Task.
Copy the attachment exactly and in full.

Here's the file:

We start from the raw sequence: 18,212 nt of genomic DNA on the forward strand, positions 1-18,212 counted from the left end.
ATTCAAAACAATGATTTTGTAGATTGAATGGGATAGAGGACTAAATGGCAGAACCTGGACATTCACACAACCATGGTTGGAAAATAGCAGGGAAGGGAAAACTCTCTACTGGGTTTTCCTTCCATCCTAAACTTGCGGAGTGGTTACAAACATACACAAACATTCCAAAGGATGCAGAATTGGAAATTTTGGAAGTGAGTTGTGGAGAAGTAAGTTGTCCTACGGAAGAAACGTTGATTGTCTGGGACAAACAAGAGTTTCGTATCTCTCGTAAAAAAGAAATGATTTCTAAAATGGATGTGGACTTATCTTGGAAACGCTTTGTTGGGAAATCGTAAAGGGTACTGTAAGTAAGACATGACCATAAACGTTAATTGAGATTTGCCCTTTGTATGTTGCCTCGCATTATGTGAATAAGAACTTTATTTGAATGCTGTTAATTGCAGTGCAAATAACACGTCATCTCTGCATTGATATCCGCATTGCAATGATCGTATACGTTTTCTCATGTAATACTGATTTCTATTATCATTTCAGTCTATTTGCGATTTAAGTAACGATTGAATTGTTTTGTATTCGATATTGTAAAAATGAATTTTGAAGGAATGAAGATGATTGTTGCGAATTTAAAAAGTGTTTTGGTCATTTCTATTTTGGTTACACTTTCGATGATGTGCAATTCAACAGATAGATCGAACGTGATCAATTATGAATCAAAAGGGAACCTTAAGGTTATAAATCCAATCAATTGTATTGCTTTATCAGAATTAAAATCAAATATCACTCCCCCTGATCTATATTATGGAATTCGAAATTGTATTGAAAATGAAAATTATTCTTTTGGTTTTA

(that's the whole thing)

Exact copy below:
We start from the raw sequence: 18,212 nt of genomic DNA on the forward strand, positions 1-18,212 counted from the left end.
ATTCAAAACAATGATTTTGTAGATTGAATGGGATAGAGGACTAAATGGCAGAACCTGGACATTCACACAACCATGGTTGGAAAATAGCAGGGAAGGGAAAACTCTCTACTGGGTTTTCCTTCCATCCTAAACTTGCGGAGTGGTTACAAACATACACAAACATTCCAAAGGATGCAGAATTGGAAATTTTGGAAGTGAGTTGTGGAGAAGTAAGTTGTCCTACGGAAGAAACGTTGATTGTCTGGGACAAACAAGAGTTTCGTATCTCTCGTAAAAAAGAAATGATTTCTAAAATGGATGTGGACTTATCTTGGAAACGCTTTGTTGGGAAATCGTAAAGGGTACTGTAAGTAAGACATGACCATAAACGTTAATTGAGATTTGCCCTTTGTATGTTGCCTCGCATTATGTGAATAAGAACTTTATTTGAATGCTGTTAATTGCAGTGCAAATAACACGTCATCTCTGCATTGATATCCGCATTGCAATGATCGTATACGTTTTCTCATGTAATACTGATTTCTATTATCATTTCAGTCTATTTGCGATTTAAGTAACGATTGAATTGTTTTGTATTCGATATTGTAAAAATGAATTTTGAAGGAATGAAGATGATTGTTGCGAATTTAAAAAGTGTTTTGGTCATTTCTATTTTGGTTACACTTTCGATGATGTGCAATTCAACAGATAGATCGAACGTGATCAATTATGAATCAAAAGGGAACCTTAAGGTTATAAATCCAATCAATTGTATTGCTTTATCAGAATTAAAATCAAATATCACTCCCCCTGATCTATATTATGGAATTCGAAATTGTATTGAAAATGAAAATTATTCTTTTGGTTTTA